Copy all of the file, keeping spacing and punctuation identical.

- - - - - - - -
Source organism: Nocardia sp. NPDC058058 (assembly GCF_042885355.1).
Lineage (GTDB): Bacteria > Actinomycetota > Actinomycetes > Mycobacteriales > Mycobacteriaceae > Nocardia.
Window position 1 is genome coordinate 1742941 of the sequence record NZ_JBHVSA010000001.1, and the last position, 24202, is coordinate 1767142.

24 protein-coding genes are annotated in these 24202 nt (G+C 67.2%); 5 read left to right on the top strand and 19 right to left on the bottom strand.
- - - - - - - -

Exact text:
Source organism: Nocardia sp. NPDC058058 (assembly GCF_042885355.1).
Lineage (GTDB): Bacteria > Actinomycetota > Actinomycetes > Mycobacteriales > Mycobacteriaceae > Nocardia.
Window position 1 is genome coordinate 1742941 of the sequence record NZ_JBHVSA010000001.1, and the last position, 24202, is coordinate 1767142.

24 protein-coding genes are annotated in these 24202 nt (G+C 67.2%); 5 read left to right on the top strand and 19 right to left on the bottom strand.